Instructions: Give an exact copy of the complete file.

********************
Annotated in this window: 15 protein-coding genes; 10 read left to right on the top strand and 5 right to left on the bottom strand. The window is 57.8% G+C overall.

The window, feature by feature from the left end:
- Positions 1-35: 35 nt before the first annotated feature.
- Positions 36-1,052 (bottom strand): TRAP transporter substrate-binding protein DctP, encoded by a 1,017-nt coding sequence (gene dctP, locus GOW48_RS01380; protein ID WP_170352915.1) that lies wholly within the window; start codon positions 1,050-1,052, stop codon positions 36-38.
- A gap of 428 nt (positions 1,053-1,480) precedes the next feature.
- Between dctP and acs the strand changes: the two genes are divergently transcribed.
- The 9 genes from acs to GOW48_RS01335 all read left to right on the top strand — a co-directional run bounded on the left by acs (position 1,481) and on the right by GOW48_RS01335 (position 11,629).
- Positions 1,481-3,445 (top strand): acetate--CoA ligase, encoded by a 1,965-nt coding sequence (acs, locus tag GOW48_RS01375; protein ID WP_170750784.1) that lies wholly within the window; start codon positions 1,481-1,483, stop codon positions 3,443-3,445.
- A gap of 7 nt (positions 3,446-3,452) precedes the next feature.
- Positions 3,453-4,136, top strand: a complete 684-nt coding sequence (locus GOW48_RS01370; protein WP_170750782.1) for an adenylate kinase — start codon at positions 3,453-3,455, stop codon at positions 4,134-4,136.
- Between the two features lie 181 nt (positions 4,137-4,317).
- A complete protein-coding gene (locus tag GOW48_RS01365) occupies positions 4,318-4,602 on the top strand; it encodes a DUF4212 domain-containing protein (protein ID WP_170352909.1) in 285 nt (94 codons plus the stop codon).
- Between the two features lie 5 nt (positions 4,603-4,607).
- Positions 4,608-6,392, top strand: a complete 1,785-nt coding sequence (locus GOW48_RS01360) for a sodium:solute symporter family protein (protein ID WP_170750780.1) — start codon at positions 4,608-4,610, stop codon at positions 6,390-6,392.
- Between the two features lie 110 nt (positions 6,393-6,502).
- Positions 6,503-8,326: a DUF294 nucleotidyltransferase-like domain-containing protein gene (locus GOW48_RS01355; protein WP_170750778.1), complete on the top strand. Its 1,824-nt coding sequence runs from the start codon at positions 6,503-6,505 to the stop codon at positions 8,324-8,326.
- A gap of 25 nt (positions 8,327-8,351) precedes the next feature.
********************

Annotated in this window: 15 protein-coding genes; 10 read left to right on the top strand and 5 right to left on the bottom strand. The window is 57.8% G+C overall.

The window, feature by feature from the left end:
- Positions 1-35: 35 nt before the first annotated feature.
- Positions 36-1,052 (bottom strand): TRAP transporter substrate-binding protein DctP, encoded by a 1,017-nt coding sequence (gene dctP, locus GOW48_RS01380; protein ID WP_170352915.1) that lies wholly within the window; start codon positions 1,050-1,052, stop codon positions 36-38.
- A gap of 428 nt (positions 1,053-1,480) precedes the next feature.
- Between dctP and acs the strand changes: the two genes are divergently transcribed.
- The 9 genes from acs to GOW48_RS01335 all read left to right on the top strand — a co-directional run bounded on the left by acs (position 1,481) and on the right by GOW48_RS01335 (position 11,629).
- Positions 1,481-3,445 (top strand): acetate--CoA ligase, encoded by a 1,965-nt coding sequence (acs, locus tag GOW48_RS01375; protein ID WP_170750784.1) that lies wholly within the window; start codon positions 1,481-1,483, stop codon positions 3,443-3,445.
- A gap of 7 nt (positions 3,446-3,452) precedes the next feature.
- Positions 3,453-4,136, top strand: a complete 684-nt coding sequence (locus GOW48_RS01370; protein WP_170750782.1) for an adenylate kinase — start codon at positions 3,453-3,455, stop codon at positions 4,134-4,136.
- Between the two features lie 181 nt (positions 4,137-4,317).
- A complete protein-coding gene (locus tag GOW48_RS01365) occupies positions 4,318-4,602 on the top strand; it encodes a DUF4212 domain-containing protein (protein ID WP_170352909.1) in 285 nt (94 codons plus the stop codon).
- Between the two features lie 5 nt (positions 4,603-4,607).
- Positions 4,608-6,392, top strand: a complete 1,785-nt coding sequence (locus GOW48_RS01360) for a sodium:solute symporter family protein (protein ID WP_170750780.1) — start codon at positions 4,608-4,610, stop codon at positions 6,390-6,392.
- Between the two features lie 110 nt (positions 6,393-6,502).
- Positions 6,503-8,326: a DUF294 nucleotidyltransferase-like domain-containing protein gene (locus GOW48_RS01355; protein WP_170750778.1), complete on the top strand. Its 1,824-nt coding sequence runs from the start codon at positions 6,503-6,505 to the stop codon at positions 8,324-8,326.
- A gap of 25 nt (positions 8,327-8,351) precedes the next feature.